Newspaper article The Journal (Newcastle, England)

As the Old Saying Goes 'You Get What You Pay For' Columnist

Newspaper article The Journal (Newcastle, England)

As the Old Saying Goes 'You Get What You Pay For' Columnist

Article excerpt

Byline: Tom Gutteridge

IF THERE'S one thing my mum knows quite a bit about, it's processed food. At a time when women were expected to stay quietly at home cooking for their husbands, in the 1940s my mum was general manager of a large factory making potted meats.

Yes, potted meats - remember them? Little jars of pork, chicken and beef.

"How did you know it was actually beef you were processing?" I challenged her at the weekend, at the height of the horse-for-cow scandal.

She went puce with indignation.

"Because we brought all the animals straight into the factory. We had an army of women with cleavers chopping them all up."

I didn't go into detail, but my mum said they used to go down to the docks at Tilbury to check the produce off the boats from the North.

Who can My dad worked in the food industry too. He was a chemist: a food scientist. He invented first taste own-brand pickles. Somewhere at home we have the original handwritten recipe for Heinz Piccalilli. beans? Of don't taste They were, are, made cheaper I remember going to the factory he managed on Newcastle's Quayside. They made minced chicken: I saw the chickens come in one side and tins of chicken gunk coming out the other. He wore a white coat and the women wore little white hats and hairnets.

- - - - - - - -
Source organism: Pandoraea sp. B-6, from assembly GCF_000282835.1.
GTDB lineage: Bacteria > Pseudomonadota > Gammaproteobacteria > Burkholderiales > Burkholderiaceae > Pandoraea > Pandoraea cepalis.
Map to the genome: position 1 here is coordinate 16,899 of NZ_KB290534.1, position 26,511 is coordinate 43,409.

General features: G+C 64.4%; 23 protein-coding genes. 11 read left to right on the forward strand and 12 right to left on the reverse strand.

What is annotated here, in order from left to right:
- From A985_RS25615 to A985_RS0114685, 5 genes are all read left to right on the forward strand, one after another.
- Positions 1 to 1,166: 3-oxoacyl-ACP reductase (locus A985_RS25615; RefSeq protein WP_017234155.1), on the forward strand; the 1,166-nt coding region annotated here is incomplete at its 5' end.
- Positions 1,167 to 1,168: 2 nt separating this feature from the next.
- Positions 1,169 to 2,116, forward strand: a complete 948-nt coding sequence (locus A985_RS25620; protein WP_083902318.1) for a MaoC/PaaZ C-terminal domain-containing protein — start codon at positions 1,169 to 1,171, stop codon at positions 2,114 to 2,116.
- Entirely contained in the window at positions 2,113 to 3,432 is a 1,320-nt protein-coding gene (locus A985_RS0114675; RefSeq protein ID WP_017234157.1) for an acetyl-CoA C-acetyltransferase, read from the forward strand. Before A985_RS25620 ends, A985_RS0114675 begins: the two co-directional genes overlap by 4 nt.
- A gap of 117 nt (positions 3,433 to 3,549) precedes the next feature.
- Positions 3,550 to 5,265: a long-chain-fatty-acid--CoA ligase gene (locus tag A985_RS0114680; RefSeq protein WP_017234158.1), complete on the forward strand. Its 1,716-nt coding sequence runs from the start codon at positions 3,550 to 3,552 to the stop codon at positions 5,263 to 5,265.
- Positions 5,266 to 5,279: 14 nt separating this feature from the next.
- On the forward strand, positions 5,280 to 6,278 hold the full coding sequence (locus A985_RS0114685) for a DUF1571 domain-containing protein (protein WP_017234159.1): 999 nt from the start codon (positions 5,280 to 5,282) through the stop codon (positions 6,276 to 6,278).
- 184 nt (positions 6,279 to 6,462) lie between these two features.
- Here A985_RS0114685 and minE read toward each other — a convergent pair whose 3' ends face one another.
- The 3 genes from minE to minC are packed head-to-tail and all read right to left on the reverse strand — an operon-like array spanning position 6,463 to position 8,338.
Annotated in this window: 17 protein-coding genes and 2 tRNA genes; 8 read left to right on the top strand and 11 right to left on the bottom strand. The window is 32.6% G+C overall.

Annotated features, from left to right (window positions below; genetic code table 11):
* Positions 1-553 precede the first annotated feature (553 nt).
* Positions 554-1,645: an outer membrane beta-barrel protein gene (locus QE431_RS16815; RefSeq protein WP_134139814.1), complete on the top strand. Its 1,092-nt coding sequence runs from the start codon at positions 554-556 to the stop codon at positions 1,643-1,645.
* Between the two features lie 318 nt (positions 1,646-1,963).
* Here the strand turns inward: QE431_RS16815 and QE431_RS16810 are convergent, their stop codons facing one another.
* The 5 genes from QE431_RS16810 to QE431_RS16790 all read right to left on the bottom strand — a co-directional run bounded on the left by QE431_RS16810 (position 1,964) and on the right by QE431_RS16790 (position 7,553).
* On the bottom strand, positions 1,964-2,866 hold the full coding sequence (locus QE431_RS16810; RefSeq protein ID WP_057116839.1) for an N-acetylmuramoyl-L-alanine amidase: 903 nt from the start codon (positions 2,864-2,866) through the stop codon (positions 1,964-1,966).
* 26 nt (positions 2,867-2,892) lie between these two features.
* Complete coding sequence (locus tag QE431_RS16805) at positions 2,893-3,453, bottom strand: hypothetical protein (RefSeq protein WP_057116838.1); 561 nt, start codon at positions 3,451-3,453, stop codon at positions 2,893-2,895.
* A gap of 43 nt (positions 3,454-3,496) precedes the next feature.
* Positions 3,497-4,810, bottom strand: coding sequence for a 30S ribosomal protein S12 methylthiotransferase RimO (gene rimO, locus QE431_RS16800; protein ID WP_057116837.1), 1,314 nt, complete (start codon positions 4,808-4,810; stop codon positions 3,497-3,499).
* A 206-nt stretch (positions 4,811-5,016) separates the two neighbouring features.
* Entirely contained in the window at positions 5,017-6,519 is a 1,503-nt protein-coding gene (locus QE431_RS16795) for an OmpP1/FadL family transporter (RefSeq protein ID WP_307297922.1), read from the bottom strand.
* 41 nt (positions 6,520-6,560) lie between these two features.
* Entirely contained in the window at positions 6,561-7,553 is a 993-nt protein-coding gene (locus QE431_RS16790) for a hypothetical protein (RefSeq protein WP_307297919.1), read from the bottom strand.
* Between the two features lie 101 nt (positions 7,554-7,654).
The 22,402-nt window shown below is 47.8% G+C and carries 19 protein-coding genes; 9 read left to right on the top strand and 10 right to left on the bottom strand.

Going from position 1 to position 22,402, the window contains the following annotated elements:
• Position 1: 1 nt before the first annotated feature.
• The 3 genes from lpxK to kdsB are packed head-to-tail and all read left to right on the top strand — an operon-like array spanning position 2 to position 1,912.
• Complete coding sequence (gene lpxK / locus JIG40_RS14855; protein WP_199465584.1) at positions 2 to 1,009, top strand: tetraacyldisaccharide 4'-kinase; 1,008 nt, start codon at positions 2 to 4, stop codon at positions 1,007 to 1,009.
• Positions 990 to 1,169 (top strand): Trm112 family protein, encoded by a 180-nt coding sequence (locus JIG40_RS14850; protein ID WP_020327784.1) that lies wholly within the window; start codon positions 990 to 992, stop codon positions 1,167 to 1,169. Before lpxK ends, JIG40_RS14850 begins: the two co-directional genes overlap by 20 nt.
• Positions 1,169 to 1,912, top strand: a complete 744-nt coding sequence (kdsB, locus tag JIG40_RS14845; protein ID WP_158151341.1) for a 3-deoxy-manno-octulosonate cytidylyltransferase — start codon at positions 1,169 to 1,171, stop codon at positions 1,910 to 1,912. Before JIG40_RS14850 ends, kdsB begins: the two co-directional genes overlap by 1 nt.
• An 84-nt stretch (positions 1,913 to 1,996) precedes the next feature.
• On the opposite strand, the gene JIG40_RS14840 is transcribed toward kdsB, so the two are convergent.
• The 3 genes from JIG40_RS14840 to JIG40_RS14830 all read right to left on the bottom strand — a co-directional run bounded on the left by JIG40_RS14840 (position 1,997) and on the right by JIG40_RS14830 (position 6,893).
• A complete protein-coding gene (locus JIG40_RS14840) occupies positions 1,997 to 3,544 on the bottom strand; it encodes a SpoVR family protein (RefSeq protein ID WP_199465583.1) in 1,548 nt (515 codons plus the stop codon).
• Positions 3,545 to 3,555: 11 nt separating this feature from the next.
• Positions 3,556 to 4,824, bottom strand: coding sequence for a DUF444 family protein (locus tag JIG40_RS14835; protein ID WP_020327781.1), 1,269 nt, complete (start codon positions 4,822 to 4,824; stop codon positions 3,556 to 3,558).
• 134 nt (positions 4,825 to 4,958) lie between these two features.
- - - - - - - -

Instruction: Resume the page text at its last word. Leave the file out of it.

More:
After 50 years of bickering about almost everything in life, my mum and I have reached total agreement on this horse issue.

The scandalous thing about this whole affair isn't really about corrupt dealers in Romania, or France, or Ireland, or wherever the horses cantered into our food chain. It's about us, the British consumers.

The bottom line is: you get what you pay for.

Mum says it started back in the fifties with the supermarkets. Spurred on by the shallowness of the great British wallet, they began to put such price pressure on suppliers that the only solution was to downgrade the product. Welcome to the world of the own-brand. If you buy own-branded products - and who doesn't at some time? - be under no illusions that you have lowered your standards. They can masquerade as "Finest", or "Best", or whatever the marketing department calls it. …

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